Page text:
Washed his face in a fryin' pan;
Combed his hair with a wagon wheel
Died with a toothache in his heel.”
My husband was singing this tune the other day as he went about his chores. Our oldest son looked at him, and asked, “What on Earth are you singing, Dad?” I shook my head, and thought how sad my boys did not grow up with Little House on the Prairie. (By the way, the song was what Mr. Edwards used to hum, and was played as a leitmotif for the character on the show).
Growing up, I was a huge Little House on the Prairie (LHOTP) fan, and every Monday night my family gathered around the television set to watch the Ingalls family. I enjoyed watching with my parents, yet knew they felt secure in letting me and my sisters watch it, with or without their supervision.
LHOTP was a great family show, and one of the longest running family series in television history. The show conveyed many themes and episodes were filled with values, love, friendship, honesty, sorrow, humor, hard work, and faith, as well as, laughter, tears, and even corniness. Laura, Mary, Carrie, and baby Grace loved and honored their parents and loved each other, even though they bickered like all siblings. Ma and Pa loved each other, stayed together, and disciplined their children with love.
Like most girls, I dreamed of being Laura. I was born and raised in the Bay area of California, very different from the wind-swept prairies of Walnut Grove; however, I could relate to Laura. I grew up in a family of all girls, was a Tomboy, and was stubborn like my ‘pa.’ I could be sweet one moment and vindictive the next, but only to those who did me wrong. I could see the humor in things and, of course, I would much rather be outside chasing my dog Bandit, or going fishing or swimming then working in the kitchen. In addition, while Laura grew up, so did I right beside her, I felt the same growing pains and trails, fell in and out of love, and had desire to become a school teacher.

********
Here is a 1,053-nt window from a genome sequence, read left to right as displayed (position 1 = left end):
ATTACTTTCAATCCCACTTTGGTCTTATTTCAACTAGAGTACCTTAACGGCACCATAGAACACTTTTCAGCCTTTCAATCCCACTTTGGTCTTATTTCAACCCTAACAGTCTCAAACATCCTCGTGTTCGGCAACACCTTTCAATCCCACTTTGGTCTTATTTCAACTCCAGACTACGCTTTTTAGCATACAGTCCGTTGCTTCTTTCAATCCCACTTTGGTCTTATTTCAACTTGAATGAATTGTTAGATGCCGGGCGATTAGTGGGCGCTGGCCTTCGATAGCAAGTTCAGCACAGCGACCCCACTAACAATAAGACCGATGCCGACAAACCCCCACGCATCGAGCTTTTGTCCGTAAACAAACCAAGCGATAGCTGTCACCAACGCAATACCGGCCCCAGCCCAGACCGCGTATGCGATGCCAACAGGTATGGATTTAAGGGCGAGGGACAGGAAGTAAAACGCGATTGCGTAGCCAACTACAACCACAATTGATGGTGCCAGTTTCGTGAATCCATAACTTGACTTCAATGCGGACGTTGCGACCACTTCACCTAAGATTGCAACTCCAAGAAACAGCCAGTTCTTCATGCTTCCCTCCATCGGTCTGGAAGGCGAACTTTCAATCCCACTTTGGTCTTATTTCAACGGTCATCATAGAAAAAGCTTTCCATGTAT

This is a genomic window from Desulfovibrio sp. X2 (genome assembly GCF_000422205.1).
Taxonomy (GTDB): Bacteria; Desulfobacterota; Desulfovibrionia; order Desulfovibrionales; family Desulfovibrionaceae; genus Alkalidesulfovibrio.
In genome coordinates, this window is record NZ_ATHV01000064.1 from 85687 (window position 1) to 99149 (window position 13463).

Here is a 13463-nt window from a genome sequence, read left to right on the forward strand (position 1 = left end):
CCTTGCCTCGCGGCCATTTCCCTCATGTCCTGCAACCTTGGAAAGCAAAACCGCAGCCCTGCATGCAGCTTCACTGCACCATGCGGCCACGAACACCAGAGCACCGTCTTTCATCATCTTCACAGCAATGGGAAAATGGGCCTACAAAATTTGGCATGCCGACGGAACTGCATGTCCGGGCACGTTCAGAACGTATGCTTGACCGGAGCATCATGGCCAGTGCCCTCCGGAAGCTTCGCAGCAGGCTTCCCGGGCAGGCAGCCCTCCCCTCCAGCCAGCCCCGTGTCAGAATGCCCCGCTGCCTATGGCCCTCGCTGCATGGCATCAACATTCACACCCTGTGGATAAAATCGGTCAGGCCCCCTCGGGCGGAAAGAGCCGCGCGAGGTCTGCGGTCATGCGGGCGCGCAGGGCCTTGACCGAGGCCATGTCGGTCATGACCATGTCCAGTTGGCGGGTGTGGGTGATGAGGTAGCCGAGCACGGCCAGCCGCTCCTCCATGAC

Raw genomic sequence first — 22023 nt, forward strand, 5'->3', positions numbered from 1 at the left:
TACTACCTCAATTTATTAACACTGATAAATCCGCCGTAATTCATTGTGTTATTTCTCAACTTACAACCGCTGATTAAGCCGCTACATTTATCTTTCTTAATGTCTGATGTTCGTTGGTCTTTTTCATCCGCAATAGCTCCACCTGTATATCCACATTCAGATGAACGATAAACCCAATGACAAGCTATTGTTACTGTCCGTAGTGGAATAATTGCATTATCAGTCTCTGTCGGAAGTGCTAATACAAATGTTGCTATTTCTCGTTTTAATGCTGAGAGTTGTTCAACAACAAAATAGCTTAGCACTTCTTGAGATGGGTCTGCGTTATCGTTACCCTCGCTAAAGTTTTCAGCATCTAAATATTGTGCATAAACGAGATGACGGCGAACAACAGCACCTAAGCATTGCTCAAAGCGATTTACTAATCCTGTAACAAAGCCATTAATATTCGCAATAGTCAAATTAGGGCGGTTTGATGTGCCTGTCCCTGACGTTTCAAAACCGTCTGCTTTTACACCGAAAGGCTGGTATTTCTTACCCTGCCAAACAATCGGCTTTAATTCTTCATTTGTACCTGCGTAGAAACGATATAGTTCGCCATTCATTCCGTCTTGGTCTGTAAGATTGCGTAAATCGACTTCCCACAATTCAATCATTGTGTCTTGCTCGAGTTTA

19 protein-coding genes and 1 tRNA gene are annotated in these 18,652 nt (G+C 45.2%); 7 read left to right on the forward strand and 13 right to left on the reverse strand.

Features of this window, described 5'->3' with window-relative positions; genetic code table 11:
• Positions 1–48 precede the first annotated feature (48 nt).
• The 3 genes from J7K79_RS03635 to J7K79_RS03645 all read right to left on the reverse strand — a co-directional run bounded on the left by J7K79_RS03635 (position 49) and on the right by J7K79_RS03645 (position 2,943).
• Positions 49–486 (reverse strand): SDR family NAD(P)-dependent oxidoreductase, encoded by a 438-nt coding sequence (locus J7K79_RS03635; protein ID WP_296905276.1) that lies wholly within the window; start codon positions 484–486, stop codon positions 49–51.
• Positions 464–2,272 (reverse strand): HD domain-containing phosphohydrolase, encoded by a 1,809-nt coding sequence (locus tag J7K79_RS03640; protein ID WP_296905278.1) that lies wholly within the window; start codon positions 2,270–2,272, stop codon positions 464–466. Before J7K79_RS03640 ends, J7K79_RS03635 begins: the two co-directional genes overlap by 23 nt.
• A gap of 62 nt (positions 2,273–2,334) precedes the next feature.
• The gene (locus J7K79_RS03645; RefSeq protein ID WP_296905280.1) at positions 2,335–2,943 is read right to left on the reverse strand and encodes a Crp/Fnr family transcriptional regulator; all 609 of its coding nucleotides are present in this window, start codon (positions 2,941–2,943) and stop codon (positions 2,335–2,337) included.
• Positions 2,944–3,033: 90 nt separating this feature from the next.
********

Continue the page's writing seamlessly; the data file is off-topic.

The television series Little House on the Prairie was a loose adaptation of the classic "Little House" books. My love of the television series inspired me to read the books, and although the show loosely followed them, it did preserve the heart and spirit of the novels. I read all nine of Laura Ingalls Wilder’s "Little House" books, as well as, West from Home, On the Way Home, and several autobiographies. I also read all Roger MacBride’s "Rocky Ridge Years" books (aka the Rose years). And I still have the "Little House" books from my childhood. They are worn, with torn jackets, and missing pages, stained yellow with age, but every once and a while I go back and read them again and still cherish them. Perhaps "Little House" is one of the reasons I've always loved stories and storytelling.
Laura was an all-American girl, from a time honored, yet almost forgotten era. She was an early pioneer, and later farmer’s wife, out to tame the new frontier. The "Little House" years were a simpler time, where neighbors helped neighbors, and when people had to go without or starve. Today we have televisions, telephones, microwaves, automobiles, grocery stores and shopping malls, while pioneers lived off the land, made their own clothes, baked from scratch, rode horses or walked, and worked from dawn to dusk. Prairie life was not a fairy-tale.
I read that Laura Ingalls Wilder once said the reason she wrote her books was to preserve the stories of her childhood for today's children, to help them to understand how much America had changed during her lifetime. America and technology has changed a great deal in my lifetime, too. Society continues to change and evolve, and perhaps we need these stories more than ever. Perhaps we can stop and examine the present along with the past and maybe, just maybe, the past can teach us something.